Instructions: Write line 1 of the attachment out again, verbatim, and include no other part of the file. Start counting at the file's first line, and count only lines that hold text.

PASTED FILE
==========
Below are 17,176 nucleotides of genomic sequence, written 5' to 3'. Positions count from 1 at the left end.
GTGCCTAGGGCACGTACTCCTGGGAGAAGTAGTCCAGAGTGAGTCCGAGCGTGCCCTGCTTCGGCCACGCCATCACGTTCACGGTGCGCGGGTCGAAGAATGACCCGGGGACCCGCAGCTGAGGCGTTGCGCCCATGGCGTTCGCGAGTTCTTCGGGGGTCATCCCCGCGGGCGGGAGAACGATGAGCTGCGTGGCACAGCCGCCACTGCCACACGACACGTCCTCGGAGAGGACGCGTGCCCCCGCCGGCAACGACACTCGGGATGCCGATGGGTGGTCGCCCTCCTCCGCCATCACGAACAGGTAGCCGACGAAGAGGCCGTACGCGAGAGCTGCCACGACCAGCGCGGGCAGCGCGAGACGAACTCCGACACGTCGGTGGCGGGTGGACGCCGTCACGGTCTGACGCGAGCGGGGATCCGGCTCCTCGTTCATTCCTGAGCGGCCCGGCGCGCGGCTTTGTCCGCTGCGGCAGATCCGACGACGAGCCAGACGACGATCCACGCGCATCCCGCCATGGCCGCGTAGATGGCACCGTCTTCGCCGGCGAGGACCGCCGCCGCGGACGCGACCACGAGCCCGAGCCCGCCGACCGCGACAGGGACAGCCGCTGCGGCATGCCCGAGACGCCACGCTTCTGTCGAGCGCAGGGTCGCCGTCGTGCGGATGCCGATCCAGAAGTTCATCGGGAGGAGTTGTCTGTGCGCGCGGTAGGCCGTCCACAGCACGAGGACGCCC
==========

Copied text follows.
Below are 17,176 nucleotides of genomic sequence, written 5' to 3'. Positions count from 1 at the left end.